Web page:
Can You Explain How Sundowner Winds Work?

What is it about this area that makes us get sundowners? Can you explain how the winds work? —W.

“Sundowners have been my main topic of research in the last few years,” said Dr. Leila M. V. Carvalho, professor of meteorology and climate sciences at UCSB. She kindly agreed to explain the science behind the winds. (Right: Dr. Carvalho launching a weather balloon as part of her studies.)


If you live on the southern slopes and foothills of the Santa Ynez Mountains (SYM), you probably have experienced evenings with gusty and dry winds, capable of knocking down trees and power lines, blowing your outdoor furniture, or causing you to stay awake due to the noise. We call these winds “sundowners” because they tend to intensify right after or around sunset in most of the southern slopes of the SYM. Sometimes, particularly in the eastern parts of the SYM (east Santa Barbara and Montecito), these winds become stronger late in the evening and until early morning.

Why do we have sundowners? First off, Santa Barbara has a few unique features that make these winds unique: a) the east-west orientation of the SYM; b) the fact that the SYM rise abruptly from the coast, separating the cool Pacific Ocean from the Santa Ynez Valley; c) the San Rafael Mountains in the back country, which have several peaks that are about twice as high as the highest peaks in the SYM. The San Rafael Mountains merge with the SYM in the east, giving the Santa Ynez Valley a “V” shape. Moreover, elevations in the SYM increase from west to east, and there are numerous passes and canyons that play significant roles for the intensification of the winds and their spatial variability. All these are natural aspects that need to be taken into account to understand the variability of winds in Santa Barbara.

Winds are the result of differences in sea-level pressure. Winds always blow from high to low pressure, never the opposite. So, in order to observe strong winds, it is necessary to have strong pressure differences on short distances (or pressure gradients). In the case of sundowners, weather systems must favor northerly winds (winds blowing from north to south—or winds that are mostly perpendicular to the SYM). The National Weather Service (LA/Oxnard) relate these winds to differences in sea-level pressure between Bakersfield Municipal Airport and Santa Barbara Airport, and between Santa Maria Airport and Santa Barbara Airport, with the highest pressure always observed either over Bakersfield or Santa Maria. Greater differences are generally associated with stronger sundowner winds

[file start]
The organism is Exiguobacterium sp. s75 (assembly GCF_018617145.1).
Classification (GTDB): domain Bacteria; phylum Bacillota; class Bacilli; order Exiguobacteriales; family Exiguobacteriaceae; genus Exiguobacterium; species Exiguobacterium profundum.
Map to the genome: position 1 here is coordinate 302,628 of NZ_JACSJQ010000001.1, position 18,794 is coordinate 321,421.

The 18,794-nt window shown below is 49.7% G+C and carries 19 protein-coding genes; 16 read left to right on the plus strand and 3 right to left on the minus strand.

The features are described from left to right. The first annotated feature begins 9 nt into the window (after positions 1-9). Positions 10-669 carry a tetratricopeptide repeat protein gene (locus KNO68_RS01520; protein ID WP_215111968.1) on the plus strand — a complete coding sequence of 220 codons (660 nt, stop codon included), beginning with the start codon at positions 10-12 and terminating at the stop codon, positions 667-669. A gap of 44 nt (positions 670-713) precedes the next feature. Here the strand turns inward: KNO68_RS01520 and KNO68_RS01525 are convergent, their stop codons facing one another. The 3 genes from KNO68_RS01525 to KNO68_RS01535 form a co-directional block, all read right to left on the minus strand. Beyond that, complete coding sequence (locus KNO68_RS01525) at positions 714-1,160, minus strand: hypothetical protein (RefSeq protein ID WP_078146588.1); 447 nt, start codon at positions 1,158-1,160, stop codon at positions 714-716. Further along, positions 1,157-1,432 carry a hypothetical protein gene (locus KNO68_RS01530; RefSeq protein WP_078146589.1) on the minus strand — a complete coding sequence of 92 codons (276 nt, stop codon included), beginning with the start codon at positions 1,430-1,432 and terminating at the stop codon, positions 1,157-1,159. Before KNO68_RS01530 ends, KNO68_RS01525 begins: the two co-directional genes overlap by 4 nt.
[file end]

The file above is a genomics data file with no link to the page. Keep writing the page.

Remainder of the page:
The presence of a cool ocean is important in our region because during the day land warms faster than the ocean and the cool oceanic air (which is denser) advances over the coast. Thus, the onshore winds (or sea breezes) oppose the northerly winds. Sometimes, even when the northerly winds are strong aloft, the cool air from the ocean can be strong enough to oppose the northerly winds, and those living near the coast and foothills of the SYM will experience light winds during the day, even when northerly winds are really strong aloft. The Santa Ynez Valley, on the other hand, acts in a different way. A hot valley means more ‘convection’ there, bringing warm air from the bottom up and mixing the air really well. The consequence of this mixing is that winds can be really calm for about 3000-6000 feet above ground level. These heights can exceed the SYM crest level, resulting in light winds during the day on the slopes of the SYM.

The San Rafael Mountains can become an important barrier for the winds, particularly when winds blow from north-northeast to south-southwest direction during the day. In this case, winds will be strong at elevations that are above mountain crest and we observe generally lighter winds during the day on the slopes and/or foothills of the SYM. After sunset, however, winds accelerate over the slopes of the Santa Ynez and San Rafael Mountains, flowing like a river from north to south, really close to the slopes of both mountain ranges. These winds are accompanied by gusts and this is the moment that we recognize them as sundowners. Sundowners blowing from the mountain to the coast can cause very dry conditions south of the Santa Ynez Mountains. Sometimes, depending on the season or during heat waves, these winds can be really hot during night time (although less common, temperatures above 90ºF have been observed in some conditions during heat waves around 8-10 p.m.). Air descending the mountain can increase temperature and decrease relative humidity. The decrease in humidity is, in fact, what seems to be the most relevant signature of sundowners.

Downslope winds are actually observed every evening, when the slopes of the mountains begin to cool. The cool air is denser and tends to move downslope. If there is no strong pressure differences, these will be light winds. We call them “mountain breezes.” Those living in mountain areas are likely familiar with these periodic light downslope winds.

Strong offshore winds are more common in the western SYM (region of Gaviota and Refugio) than in Santa Barbara and Montecito. However, when conditions are favorable, sundowners can be really strong and cause even stronger gusts in the east than they cause in the west. This is because of the height of the mountains in the east and consequent effect in the intensification of winds.

Sundowners are particularly scary during the wildfire season, which now extends year-round. In fact, sundowners have been responsible for the fast spread of all major wildfires that affected populated areas in Santa Barbara, including the Painted Cave fire (1990), the Jesusita Fire (2009), the Tea Fire (2008), the Thomas fire (2017), the Holiday Fire (2018), and the Cave Fire (2019)….


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